Sections

Weather Forecast

Close

Independent Town Pages election guide: Farmington School Board

Nov. 4 is right around the corner, and voters in Farmington and Rosemount have some choices to make.

In addition to statewide politics, there are elections for city council and school board in Farmington and for city council in Rosemount.

To help voters make an informed decision, we asked the candidates some questions and gave them a total of 800 words to answer, distributed however they chose. This week we will run responses from city council and school board candidates. Candidates for county commissioner, state representative and Dakota County Sheriff will follow next week.

Following are the candidates for the Farmington School District 192 Board of Education.

Steve Corraro

1. What do you hope to accomplish in your four years on the Farmington School Board? In four years I hope to accomplish the following:

1. Prioritize projects. What do our teachers need that will have the highest impact on the largest number of students as we prepare them to be responsible, employable citizens.

2. Continue to look at ways to manage our classroom sizes.

3. Upgrade technology and security.

4. Prioritize expenditures and create a funding plan that has the least impact on taxes, but targets the needs of our schools.

5. Establish a business mindset in the district when it comes to spending and budgeting decisions.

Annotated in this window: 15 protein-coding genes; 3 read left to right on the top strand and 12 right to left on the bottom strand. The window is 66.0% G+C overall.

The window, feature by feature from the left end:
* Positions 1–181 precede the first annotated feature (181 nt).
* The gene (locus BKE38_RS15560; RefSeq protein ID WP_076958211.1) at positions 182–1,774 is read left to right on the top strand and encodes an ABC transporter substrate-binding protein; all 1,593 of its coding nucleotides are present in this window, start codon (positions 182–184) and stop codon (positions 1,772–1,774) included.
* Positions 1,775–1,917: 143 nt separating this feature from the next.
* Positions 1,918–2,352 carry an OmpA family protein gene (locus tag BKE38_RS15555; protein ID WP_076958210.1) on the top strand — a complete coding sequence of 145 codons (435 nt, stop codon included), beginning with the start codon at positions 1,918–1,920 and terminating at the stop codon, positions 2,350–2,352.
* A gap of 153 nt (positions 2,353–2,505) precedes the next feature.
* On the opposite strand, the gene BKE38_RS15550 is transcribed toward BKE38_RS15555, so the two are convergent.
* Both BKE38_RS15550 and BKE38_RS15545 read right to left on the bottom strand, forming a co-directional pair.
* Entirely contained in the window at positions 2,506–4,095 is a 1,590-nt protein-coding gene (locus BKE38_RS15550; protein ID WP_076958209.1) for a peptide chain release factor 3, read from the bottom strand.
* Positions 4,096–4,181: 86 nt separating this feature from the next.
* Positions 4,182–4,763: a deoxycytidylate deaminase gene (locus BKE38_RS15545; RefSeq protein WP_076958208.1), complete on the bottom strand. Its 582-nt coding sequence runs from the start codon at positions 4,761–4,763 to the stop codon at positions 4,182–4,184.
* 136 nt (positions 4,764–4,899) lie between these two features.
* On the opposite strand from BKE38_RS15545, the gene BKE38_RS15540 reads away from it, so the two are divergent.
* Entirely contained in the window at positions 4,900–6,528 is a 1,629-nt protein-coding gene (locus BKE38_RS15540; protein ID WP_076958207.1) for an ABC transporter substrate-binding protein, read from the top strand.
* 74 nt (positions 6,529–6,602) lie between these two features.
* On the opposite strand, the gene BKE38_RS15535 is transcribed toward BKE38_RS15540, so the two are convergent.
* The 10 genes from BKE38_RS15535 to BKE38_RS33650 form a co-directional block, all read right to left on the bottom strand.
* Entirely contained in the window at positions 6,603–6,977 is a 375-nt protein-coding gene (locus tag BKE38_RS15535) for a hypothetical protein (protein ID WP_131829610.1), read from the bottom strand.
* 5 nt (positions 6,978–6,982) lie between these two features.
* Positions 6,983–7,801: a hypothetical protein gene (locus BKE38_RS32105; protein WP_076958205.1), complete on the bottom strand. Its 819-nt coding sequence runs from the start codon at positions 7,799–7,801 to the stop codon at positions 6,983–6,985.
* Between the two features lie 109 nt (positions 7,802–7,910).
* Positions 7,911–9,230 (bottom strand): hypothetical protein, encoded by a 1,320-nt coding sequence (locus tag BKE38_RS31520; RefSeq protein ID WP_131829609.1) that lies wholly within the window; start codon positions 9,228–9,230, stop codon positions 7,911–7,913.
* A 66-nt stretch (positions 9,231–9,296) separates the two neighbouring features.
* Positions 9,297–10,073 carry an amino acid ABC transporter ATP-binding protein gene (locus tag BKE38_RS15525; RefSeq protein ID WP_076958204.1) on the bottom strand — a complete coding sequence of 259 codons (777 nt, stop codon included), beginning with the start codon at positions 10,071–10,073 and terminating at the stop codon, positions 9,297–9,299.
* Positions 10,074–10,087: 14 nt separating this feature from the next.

2. Why do you think you’re the best person to get that done? My work and personal experiences are diverse and varied. I have the experience and concept of how businesses make financial decisions and implicate measures to be successful. My background encompasses coaching youth and high school sports and collegiate basketball to being an electrician, business owner and operator, a volunteer firemen, police dispatcher, business operations manager, customer service manager, and now my current role as a customer technical support manager at Thomsen-Reuter. I have experience in communicating and negotiating with people so a resolution can be implemented that is acceptable. I believe that everyone needs to be respected and feel valued for their concerns and ideas. I attempt to use critical thinking and problem solving skills on a daily basis. I have a strong work ethic and am honest, dependable, organized, and open-minded. With my experience, I bring a strong business background to both the public and private business sector. As a Board of Education member, I believe these skills will be an asset to our school system. In addition, I am, and always have been, a huge advocate for children. Our community benefits when our children are well educated.